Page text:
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UMOCA announces 5 unique exhibits to kick off 2019

The Utah Museum of Contemporary Art opens its 2019 exhibition schedule on Jan. 25 with a multi-artist show that challenges the stereotype of suburbia as the ultimate ideal lifestyle, a tongue-in-cheek exploration of the ways in which people indulge in self-medication, and experimental artistic videos that compel the viewer to look at mundane situations and commonplace objects in a surprisingly different way.

In addition, there are exhibitions of paintings that portray neighborhoods as warm, inviting states of being, and works highlighting moral messages that are the undercurrents of classic superheroes stories.


The exhibition considers the long-term effects of American suburbanization within the larger context of issues of urban density, homelessness, and outdated infrastructure in disrepair. Shady Acres is the culminating show in a triptych of exhibitions at UMOCA that comprise the relevant community and environmental spaces in their totality.

The first two, respectively, focused on landscapes as well as urban centers and downtown areas. Works of 10 artists will be on display: Albert Gray, Chris Buck, Eric Edvalson, Erick Michaud, Jason Manley, Kelsey Harrison, Paige Turner-Uribe, Tamara Johnson, Aili Schmeltz, Daniel Granitto, Jared Lindsay Clark and Whitney Bushman.


Gettin’ By is a tongue-in-cheek exploration by artist Mike Simi, who explores the various ways in which people indulge in self-medication, as might be marked by class and economy. In addition to the show’s sly winks and self-effacing humor, Simi’s artistic approach blurs the boundaries between self-representation and objecthood in ways that deny their existence in either realm. The approach is manifested, for example, in a sculpture of a pair of Tylenol PM pills fashioned to scale. Other representations show cast pitchers of Miller High Life beer and Bloody Mary cocktails.

“You are more likely to consider something once you’ve laughed at it,” Simi, says. “My work takes the world around us out of context, forcing a quiet spin on a predictable reaction. It creates a diffusion layer between one’s personal experience and the generic nature of branding, language, and imagery.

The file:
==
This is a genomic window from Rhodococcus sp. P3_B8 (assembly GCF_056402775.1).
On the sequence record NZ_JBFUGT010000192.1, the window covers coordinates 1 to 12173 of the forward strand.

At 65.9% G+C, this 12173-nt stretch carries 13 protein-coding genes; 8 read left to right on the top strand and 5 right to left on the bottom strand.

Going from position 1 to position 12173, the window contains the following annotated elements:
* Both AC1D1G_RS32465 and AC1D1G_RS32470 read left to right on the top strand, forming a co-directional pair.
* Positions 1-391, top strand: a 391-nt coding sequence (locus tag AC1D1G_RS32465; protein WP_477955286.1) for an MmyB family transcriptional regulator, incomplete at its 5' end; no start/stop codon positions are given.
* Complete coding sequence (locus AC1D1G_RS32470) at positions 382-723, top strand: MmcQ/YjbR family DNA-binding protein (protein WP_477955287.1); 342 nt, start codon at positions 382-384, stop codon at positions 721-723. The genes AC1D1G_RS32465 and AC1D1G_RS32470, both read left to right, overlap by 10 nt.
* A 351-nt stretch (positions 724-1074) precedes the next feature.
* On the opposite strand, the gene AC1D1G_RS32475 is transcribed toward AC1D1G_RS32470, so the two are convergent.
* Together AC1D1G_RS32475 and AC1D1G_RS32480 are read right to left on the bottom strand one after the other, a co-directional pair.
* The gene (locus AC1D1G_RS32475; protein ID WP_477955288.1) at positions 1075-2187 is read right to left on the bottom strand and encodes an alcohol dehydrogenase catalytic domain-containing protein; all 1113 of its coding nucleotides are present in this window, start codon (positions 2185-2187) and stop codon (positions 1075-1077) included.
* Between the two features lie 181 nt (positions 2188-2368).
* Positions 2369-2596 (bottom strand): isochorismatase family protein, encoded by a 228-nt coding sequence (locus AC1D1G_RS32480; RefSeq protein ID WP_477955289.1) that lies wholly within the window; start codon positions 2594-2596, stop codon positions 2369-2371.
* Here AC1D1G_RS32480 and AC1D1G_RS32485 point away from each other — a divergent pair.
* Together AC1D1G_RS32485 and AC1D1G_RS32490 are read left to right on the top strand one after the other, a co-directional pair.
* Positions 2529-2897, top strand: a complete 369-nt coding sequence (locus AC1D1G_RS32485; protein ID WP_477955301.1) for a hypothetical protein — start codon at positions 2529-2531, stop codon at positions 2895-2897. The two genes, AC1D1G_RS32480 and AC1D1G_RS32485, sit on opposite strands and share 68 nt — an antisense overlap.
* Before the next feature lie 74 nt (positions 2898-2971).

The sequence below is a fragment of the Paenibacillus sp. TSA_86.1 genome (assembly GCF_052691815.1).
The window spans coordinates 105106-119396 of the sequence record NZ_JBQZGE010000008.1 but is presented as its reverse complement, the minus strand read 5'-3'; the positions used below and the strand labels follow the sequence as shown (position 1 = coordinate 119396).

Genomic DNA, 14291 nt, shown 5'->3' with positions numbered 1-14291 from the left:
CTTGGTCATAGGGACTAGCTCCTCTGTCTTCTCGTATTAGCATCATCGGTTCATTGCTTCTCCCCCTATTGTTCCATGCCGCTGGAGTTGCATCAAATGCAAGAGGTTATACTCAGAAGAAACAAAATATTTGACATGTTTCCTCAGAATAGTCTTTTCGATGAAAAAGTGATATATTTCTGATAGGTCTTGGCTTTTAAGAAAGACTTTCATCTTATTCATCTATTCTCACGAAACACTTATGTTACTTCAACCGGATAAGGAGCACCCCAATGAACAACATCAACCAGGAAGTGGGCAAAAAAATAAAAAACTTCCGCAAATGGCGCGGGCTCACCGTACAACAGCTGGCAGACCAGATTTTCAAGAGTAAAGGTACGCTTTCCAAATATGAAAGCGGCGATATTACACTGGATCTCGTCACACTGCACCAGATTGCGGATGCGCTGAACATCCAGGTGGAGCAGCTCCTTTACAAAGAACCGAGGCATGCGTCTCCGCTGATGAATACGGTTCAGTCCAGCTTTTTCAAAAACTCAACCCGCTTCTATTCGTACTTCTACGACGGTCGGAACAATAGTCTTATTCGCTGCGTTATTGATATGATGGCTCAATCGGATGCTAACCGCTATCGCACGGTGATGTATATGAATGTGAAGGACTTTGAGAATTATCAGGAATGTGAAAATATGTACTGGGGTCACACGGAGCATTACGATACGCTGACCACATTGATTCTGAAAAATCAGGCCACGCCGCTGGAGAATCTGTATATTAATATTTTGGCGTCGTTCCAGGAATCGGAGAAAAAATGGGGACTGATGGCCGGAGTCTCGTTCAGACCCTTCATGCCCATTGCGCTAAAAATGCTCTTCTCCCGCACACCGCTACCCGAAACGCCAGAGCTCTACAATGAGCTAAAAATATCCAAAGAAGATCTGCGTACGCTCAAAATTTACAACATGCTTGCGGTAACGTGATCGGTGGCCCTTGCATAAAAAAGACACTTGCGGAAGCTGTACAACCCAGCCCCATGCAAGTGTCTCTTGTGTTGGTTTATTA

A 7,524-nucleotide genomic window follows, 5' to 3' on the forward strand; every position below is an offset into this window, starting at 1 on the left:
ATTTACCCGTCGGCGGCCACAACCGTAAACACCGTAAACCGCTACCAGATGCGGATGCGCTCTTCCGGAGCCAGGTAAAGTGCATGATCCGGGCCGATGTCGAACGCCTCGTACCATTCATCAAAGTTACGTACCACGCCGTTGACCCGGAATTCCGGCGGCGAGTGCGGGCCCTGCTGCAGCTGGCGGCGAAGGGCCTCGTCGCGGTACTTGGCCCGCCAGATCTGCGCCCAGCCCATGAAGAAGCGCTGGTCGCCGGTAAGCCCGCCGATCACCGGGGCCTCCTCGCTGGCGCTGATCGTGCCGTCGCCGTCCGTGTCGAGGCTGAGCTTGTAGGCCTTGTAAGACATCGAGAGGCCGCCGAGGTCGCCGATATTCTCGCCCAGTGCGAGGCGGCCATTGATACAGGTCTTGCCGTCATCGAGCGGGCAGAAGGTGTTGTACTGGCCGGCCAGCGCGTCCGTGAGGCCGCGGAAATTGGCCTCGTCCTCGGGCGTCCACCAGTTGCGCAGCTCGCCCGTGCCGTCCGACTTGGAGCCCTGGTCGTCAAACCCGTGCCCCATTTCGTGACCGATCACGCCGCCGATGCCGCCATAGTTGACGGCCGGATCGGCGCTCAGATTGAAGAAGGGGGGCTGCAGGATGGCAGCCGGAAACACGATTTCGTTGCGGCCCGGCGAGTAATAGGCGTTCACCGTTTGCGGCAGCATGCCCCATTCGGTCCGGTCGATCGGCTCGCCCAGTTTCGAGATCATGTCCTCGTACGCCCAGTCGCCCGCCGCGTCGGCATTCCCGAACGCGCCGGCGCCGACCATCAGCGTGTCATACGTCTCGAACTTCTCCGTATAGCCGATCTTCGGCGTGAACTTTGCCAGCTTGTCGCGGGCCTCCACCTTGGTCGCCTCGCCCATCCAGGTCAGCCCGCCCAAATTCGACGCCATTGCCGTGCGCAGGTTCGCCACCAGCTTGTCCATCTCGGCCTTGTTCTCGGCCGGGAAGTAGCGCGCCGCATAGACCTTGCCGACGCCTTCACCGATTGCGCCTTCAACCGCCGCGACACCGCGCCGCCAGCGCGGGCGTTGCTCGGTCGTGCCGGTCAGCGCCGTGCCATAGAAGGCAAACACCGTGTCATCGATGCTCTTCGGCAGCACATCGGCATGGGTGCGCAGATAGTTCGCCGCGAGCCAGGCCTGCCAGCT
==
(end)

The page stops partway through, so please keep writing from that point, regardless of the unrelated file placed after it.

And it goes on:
In particular, this body of work attempts to question the poetics of interaction – presenting everyday experience in a way that contradicts everyday expectation.”


Caldwell, a Provo-based artist, ponders the connotation of neighborhood as a title or state of being not unlike more conventional terms such as sainthood, parenthood, or knighthood. His paintings portray people as neighbors, being neighborly, or being happy and at peace. The theme also encompasses kindness, friendship and relationships of safety, security, comfort, and trust among neighbors.

As a counterpoint to the Shady Acres exhibit, Caldwell conveys a warm ideal of suburbia, where people wave and say “hello”, give apples as gifts to each other, or are simply comfortable walking around with a cup of water in their hand. The people use simple movements and gestures, while other symbols of houses, airplanes, the sun, stars, and cars can be readily understood by children and adults alike.


For three years, Lenka Clayton was the world’s first Artist-in-Residence-in-Motherhood after she founded a self-directed artist residency that took place inside her own home and life as a mother of two young children.

On Mother’s Day 2016 she launched Artist-in-Residence-in-Motherhood as an open-source project. There are currently over 600 Artists-in-Residence-in-Motherhood in 41 countries.

In Clayton’s Under These Conditions, she deconstructs and then reconstructs routine situations and commonplace objects that take on new meanings that may not have been previously evident to its viewer. For Driving Home, a three-minute whimsical video, she uses a portable 1957 Smith-Corona Skyriter typewriter that uses the left-to-right movement to draw her way home. She accomplishes this with hyphens, carets and backslashes that become roads, trees, and houses that pass by while looking out the window.

In the video series, The Distance I Can Be From My Son, Clayton tests the comfort level of both mother and child while measuring the distance between them. She attempts to objectively measure the furthest distance she can be from her son in a variety of environments, including a city park, back alley, and supermarket.

Questions that become significant in the video series include: At what point does the child feel the urge to return to the mother and when does the mother run after the child? and When are you both OK with letting go?


Jacob Haupt works with photography, video, and sculpture. His work employs pop culture as both metaphor and mirror for addressing the tragedy of becoming an adult.

He also participates in UMOCA’s Artist-in-Residence program, where he created Ultra Force, which is a bootleg Power Rangers/Super Sentai team. The exhibition focuses on how superheroes spend their days off or what would they do if all of the villains were eliminated.

Haupt says that shows about superheroes sometimes include cheesy messages, but these morals tend to take a backseat to epic battles. By focusing on these messages, the “force” in Ultra Force encompasses friendship, kindness, teamwork, and other overlooked superpowers.

UMOCA will hold a reception on opening night of the exhibits, Jan. 25, at 7 p.m., 20 S. West Temple. Admission is a suggested $5 donation. Hours are Tuesday-Thursday and Saturday: 11 a.m. – 6 p.m. and Friday: 11 a.m. – 9 p.m.

Photo courtesy of artist Chris Buck: “Suburban Smokers” – Shady Acres exhibit

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